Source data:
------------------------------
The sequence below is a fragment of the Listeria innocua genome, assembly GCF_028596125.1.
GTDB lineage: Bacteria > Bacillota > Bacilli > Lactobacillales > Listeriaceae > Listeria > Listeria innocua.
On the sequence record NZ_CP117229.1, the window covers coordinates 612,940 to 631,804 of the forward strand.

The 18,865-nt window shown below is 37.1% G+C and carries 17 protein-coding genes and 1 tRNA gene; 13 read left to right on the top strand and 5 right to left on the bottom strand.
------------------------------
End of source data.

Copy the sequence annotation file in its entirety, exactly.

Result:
The sequence below is a fragment of the Listeria innocua genome, assembly GCF_028596125.1.
GTDB lineage: Bacteria > Bacillota > Bacilli > Lactobacillales > Listeriaceae > Listeria > Listeria innocua.
On the sequence record NZ_CP117229.1, the window covers coordinates 612,940 to 631,804 of the forward strand.

The 18,865-nt window shown below is 37.1% G+C and carries 17 protein-coding genes and 1 tRNA gene; 13 read left to right on the top strand and 5 right to left on the bottom strand.